Costs of Sovereign Defaults: Restructuring Strategies, Bank Distress and the Capital Inflow-Credit Channel

European Stability Mechanism Working Paper Series 37/2019; ISBN 978-92-95085-68-8

81 Pages Posted: 19 Sep 2019

See all articles by Tamon Asonuma

Tamon Asonuma

International Monetary Fund Research Department

Marcos Chamon

International Monetary Fund (IMF) - Research Department

Aitor Erce

European Union - European Investment Bank; European University Institute

Akira Sasahara

University of Idaho - College of Business & Economics

Multiple version iconThere are 3 versions of this paper

Date Written: March 25, 2018

Abstract

Sovereign debt restructurings are associated with declines in GDP, investment, bank credit, and capital flows. The transmission channels and associated output and banking sector costs depend on whether the restructuring takes place preemptively, without missing payments to creditors, or whether it takes place after a default has occurred. Post-default restructurings are associated with larger declines in bank credit, an increase in lending interest rates, and a higher likelihood of triggering a banking crisis than pre-emptive restructurings. Our local projection estimates show large declines in GDP, investment, and credit amplified by severe sudden stops and transmitted through a “capital inflow-credit channel”.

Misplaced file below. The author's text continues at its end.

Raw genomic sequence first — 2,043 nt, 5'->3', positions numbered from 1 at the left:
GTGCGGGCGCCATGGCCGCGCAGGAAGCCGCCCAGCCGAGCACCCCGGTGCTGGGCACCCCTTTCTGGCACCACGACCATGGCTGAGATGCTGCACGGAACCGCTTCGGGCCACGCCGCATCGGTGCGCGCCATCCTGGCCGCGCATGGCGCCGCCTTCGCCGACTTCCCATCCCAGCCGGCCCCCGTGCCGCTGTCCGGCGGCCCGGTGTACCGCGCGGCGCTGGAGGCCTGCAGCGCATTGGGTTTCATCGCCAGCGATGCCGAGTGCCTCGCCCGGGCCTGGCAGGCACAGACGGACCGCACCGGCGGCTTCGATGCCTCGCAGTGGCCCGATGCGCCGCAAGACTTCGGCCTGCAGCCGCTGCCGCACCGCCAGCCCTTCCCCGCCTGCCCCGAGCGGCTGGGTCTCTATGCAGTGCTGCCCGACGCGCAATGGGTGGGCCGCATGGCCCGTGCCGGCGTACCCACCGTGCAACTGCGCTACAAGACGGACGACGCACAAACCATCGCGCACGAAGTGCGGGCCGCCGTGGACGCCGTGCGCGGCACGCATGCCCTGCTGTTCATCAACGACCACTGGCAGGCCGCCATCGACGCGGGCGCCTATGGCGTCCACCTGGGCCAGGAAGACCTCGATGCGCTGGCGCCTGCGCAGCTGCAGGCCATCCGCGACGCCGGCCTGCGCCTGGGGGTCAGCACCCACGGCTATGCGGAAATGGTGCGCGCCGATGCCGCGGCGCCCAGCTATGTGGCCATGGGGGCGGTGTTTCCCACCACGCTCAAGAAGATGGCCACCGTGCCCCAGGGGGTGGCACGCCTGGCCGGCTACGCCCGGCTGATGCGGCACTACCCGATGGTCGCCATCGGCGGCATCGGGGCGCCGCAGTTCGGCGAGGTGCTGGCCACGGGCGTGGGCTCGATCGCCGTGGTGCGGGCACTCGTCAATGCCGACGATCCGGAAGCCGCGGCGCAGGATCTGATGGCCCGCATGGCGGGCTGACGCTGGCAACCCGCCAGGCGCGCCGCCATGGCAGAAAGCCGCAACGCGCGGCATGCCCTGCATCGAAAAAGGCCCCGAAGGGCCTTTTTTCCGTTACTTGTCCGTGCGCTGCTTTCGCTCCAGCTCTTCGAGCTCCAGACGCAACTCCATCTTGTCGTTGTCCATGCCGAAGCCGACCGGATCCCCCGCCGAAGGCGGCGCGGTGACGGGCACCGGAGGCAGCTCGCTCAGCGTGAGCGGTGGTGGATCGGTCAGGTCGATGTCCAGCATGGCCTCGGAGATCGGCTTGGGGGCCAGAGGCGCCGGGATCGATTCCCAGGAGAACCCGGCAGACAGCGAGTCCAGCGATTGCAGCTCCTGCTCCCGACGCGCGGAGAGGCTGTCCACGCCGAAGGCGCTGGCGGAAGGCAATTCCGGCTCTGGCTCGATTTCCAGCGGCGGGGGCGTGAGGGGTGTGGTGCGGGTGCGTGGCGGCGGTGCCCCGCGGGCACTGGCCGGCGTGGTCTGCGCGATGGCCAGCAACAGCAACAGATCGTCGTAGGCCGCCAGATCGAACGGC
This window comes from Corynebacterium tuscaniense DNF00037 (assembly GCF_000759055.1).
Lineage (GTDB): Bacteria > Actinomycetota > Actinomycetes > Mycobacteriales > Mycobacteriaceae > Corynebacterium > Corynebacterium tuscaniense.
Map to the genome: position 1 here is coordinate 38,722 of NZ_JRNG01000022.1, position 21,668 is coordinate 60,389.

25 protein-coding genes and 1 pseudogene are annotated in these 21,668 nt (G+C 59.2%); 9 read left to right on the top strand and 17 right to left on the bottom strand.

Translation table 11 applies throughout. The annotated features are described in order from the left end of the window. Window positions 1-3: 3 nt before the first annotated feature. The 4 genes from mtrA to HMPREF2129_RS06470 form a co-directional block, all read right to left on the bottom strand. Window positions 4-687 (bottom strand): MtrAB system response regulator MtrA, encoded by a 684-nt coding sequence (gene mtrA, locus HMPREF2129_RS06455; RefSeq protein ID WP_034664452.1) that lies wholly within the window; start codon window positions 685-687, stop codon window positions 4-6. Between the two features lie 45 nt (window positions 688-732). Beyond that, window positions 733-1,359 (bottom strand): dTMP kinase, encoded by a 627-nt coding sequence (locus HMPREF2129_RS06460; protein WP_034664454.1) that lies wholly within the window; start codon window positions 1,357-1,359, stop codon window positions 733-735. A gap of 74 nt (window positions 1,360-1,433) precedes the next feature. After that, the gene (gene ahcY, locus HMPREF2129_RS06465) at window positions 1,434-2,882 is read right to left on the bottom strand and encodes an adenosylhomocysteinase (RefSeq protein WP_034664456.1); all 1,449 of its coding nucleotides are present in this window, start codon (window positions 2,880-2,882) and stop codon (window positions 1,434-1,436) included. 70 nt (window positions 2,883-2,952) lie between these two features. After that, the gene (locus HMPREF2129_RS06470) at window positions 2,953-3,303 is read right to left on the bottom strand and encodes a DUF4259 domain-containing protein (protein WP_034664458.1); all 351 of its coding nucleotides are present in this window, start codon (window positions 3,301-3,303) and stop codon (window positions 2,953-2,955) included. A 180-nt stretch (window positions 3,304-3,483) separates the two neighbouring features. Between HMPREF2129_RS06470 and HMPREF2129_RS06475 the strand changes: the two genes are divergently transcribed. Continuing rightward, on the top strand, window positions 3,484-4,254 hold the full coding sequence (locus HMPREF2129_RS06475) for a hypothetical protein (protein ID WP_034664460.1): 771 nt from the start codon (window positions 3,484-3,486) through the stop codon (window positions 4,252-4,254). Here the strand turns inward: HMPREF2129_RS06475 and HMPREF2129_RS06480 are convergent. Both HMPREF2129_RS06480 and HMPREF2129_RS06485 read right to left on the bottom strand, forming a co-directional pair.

Keywords: Sovereign Defaults; Sovereign Debt Restructurings; GDP Growth; Investment; Banking Crisis; Local Projection

JEL Classification: F34; F41; H63

Suggested Citation

Asonuma, Tamon and Chamon, Marcos and Erce, Aitor and Sasahara, Akira, Costs of Sovereign Defaults: Restructuring Strategies, Bank Distress and the Capital Inflow-Credit Channel (March 25, 2018). European Stability Mechanism Working Paper Series 37/2019; ISBN 978-92-95085-68-8 . Available at SSRN: https://ssrn.com/abstract=3456128 or http://dx.doi.org/10.2139/ssrn.3456128

Tamon Asonuma (Contact Author)

International Monetary Fund Research Department ( email )

700 19th Street NW
Washington, DC 20431
United States

Marcos Chamon

International Monetary Fund (IMF) - Research Department ( email )

700 19th Street NW
Washington, DC 20431
United States
202-623-5867 (Phone)

Aitor Erce

European Union - European Investment Bank ( email )

98-100 Boulevard Konrad Adenauer
L-2950
Luxembourg

European University Institute ( email )

Villa Schifanoia
133 via Bocaccio
Firenze (Florence), Tuscany 50014
Italy

Akira Sasahara

University of Idaho - College of Business & Economics ( email )

Moscow, ID 83944-3174
United States

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